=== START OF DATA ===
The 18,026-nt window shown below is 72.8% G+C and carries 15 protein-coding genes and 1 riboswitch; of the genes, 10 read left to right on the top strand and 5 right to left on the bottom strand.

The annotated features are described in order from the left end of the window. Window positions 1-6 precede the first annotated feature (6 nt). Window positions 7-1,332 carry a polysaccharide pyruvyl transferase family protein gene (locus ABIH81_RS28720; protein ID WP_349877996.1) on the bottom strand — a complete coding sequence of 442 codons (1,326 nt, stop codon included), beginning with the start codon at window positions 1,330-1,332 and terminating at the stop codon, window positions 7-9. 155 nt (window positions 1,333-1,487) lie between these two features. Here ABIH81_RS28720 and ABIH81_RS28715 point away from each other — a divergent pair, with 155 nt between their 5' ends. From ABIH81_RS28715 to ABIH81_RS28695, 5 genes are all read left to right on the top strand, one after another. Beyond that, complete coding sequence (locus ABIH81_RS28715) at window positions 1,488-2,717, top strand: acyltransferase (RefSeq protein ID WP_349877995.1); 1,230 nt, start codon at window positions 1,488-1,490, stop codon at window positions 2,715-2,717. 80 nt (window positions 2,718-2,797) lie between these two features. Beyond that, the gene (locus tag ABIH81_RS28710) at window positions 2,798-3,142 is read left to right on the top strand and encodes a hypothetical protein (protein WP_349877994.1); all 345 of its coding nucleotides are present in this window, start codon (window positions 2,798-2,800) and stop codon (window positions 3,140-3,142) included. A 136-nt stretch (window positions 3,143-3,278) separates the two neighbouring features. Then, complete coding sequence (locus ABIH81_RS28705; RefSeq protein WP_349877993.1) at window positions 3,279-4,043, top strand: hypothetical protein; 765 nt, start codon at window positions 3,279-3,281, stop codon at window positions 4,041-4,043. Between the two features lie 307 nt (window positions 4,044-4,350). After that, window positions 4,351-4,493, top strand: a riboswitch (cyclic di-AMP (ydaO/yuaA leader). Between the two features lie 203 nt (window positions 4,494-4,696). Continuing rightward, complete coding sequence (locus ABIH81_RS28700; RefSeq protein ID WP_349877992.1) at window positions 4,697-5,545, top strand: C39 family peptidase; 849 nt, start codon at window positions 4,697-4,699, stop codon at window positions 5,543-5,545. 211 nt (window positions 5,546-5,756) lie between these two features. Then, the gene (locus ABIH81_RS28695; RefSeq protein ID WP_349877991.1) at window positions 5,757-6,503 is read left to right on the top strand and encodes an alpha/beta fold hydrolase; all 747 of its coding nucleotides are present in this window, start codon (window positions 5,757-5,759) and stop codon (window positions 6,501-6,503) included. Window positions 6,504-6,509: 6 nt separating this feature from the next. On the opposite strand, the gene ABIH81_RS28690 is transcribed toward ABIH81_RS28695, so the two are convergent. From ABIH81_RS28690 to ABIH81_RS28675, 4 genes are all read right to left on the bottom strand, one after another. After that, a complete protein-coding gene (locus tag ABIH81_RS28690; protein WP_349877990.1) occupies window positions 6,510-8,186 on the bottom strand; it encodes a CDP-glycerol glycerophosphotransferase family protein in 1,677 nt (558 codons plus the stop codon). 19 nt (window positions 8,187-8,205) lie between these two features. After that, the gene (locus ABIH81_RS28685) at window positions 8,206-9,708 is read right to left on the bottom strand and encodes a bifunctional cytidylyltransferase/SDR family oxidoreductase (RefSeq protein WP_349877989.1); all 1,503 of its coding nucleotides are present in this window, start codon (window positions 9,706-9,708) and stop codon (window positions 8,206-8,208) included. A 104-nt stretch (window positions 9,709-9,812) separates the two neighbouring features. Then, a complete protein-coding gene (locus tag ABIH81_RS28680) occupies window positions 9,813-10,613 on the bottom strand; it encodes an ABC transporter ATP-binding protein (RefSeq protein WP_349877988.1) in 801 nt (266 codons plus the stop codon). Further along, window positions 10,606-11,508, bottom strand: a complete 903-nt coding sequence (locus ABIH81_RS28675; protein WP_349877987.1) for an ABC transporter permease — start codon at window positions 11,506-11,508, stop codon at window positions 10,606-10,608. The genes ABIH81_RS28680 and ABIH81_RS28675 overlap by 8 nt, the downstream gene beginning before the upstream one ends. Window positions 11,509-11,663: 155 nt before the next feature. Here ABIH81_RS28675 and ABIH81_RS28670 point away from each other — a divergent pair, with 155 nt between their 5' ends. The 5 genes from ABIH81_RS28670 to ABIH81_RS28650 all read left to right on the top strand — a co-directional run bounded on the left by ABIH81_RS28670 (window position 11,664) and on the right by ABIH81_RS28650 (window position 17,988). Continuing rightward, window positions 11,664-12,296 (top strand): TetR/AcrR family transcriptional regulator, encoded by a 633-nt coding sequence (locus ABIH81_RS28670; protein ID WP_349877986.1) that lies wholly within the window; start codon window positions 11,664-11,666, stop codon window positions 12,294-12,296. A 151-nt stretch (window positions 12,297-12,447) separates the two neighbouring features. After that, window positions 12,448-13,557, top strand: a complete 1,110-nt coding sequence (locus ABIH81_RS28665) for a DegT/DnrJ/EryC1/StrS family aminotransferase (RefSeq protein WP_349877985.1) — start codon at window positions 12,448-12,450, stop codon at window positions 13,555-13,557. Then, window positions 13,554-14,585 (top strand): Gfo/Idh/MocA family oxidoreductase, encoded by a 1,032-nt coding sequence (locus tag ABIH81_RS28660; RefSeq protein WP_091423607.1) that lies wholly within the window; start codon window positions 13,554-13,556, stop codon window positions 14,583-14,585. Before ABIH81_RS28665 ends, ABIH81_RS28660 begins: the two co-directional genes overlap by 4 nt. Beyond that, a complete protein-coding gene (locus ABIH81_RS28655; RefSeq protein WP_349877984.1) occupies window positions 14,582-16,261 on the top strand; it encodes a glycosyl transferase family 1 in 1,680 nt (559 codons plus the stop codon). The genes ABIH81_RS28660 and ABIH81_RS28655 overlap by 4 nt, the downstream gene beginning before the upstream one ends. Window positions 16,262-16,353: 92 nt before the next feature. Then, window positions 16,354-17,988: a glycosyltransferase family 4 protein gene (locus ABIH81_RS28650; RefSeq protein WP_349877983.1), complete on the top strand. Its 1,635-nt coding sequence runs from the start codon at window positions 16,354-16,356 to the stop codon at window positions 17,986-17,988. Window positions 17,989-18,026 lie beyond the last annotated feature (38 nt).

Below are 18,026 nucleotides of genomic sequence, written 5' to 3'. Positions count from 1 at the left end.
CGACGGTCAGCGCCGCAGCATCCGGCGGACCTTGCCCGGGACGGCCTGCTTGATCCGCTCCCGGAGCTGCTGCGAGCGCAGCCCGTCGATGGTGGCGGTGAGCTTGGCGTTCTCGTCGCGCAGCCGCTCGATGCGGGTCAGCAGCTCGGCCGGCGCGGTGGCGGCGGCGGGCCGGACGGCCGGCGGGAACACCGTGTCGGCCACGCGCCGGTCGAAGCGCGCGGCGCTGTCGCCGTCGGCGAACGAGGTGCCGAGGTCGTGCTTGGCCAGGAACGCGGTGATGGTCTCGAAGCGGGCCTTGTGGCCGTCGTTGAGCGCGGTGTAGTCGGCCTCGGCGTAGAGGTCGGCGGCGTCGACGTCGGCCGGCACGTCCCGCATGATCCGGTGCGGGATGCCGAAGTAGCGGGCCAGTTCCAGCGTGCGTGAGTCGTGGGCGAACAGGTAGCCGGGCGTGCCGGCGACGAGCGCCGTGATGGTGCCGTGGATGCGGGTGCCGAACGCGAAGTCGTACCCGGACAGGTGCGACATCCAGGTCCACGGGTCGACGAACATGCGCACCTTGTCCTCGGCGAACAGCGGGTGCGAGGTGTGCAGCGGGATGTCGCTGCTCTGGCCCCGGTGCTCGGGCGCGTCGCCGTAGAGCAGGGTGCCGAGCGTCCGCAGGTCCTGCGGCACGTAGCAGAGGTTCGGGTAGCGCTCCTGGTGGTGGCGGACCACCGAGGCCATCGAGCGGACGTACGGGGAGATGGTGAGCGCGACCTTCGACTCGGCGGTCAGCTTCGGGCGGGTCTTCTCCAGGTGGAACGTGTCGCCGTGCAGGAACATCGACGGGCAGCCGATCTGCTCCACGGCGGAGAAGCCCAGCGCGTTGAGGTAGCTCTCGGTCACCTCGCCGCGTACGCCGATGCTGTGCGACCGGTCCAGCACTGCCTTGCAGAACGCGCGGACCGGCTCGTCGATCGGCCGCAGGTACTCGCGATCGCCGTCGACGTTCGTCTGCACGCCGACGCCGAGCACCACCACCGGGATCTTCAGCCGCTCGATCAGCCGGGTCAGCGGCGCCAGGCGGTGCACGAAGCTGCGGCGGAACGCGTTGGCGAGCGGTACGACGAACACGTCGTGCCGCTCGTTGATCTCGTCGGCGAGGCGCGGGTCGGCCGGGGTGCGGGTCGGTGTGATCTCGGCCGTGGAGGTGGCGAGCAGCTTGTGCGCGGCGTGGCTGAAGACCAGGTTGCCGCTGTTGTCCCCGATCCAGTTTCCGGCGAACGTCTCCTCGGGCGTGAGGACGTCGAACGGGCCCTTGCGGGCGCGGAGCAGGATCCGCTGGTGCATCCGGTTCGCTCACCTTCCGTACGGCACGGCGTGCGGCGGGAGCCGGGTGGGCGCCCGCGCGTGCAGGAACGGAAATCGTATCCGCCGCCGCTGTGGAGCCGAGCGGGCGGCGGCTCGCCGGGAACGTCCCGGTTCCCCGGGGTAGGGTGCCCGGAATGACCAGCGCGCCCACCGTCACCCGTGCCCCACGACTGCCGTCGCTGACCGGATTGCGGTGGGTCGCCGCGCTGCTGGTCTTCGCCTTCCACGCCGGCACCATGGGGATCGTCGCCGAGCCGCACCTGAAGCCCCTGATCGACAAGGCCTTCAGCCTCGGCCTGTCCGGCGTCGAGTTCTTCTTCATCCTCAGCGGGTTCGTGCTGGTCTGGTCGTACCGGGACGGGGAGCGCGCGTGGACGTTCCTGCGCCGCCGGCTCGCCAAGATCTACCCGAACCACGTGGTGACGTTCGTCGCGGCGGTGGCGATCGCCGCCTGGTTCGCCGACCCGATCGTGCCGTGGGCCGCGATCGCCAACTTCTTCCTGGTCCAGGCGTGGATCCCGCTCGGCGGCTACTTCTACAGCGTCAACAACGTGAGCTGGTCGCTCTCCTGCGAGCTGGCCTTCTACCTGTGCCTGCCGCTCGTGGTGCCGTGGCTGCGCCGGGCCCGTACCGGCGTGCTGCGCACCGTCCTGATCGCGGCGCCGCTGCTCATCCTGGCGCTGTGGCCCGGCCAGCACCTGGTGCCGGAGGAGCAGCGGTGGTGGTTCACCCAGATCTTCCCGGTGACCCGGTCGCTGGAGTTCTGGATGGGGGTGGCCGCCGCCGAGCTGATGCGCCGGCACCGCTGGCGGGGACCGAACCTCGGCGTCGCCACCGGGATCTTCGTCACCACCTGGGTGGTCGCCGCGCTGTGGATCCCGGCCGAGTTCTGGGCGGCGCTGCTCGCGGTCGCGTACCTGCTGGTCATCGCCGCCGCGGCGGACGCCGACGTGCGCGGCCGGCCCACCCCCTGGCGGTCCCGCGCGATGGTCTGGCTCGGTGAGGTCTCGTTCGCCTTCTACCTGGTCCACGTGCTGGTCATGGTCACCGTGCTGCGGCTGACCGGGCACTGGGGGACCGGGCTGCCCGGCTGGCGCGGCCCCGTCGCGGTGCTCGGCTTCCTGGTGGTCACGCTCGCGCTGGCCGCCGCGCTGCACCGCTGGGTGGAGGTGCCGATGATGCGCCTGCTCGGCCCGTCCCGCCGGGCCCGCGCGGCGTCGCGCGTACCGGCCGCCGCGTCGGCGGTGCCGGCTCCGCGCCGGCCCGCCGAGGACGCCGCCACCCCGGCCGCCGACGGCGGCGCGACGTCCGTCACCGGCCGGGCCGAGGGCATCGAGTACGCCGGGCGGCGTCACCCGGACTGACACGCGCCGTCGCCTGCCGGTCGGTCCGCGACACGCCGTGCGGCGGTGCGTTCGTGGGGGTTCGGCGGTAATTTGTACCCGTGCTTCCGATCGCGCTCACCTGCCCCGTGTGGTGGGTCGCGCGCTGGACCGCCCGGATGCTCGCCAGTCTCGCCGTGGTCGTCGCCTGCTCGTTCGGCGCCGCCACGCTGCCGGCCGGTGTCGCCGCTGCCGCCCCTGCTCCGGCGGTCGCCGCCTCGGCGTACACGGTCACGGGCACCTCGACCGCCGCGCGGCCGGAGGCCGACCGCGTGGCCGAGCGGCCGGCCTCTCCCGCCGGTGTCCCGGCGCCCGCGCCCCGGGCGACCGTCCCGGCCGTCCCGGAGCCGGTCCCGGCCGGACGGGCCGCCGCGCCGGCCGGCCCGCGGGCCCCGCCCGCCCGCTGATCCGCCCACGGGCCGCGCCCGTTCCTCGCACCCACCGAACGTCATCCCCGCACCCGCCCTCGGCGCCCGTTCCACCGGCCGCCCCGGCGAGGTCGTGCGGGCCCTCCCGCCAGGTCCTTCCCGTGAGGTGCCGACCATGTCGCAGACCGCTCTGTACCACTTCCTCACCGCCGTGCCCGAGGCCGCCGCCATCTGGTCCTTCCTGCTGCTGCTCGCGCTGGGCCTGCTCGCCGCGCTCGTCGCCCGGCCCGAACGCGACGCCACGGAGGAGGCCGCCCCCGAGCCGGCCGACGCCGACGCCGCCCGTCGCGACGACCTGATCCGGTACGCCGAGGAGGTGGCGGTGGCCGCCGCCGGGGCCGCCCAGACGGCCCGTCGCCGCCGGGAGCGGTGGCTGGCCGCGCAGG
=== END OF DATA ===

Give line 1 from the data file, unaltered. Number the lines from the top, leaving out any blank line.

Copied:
The 18,026-nt window shown below is 72.8% G+C and carries 15 protein-coding genes and 1 riboswitch; of the genes, 10 read left to right on the top strand and 5 right to left on the bottom strand.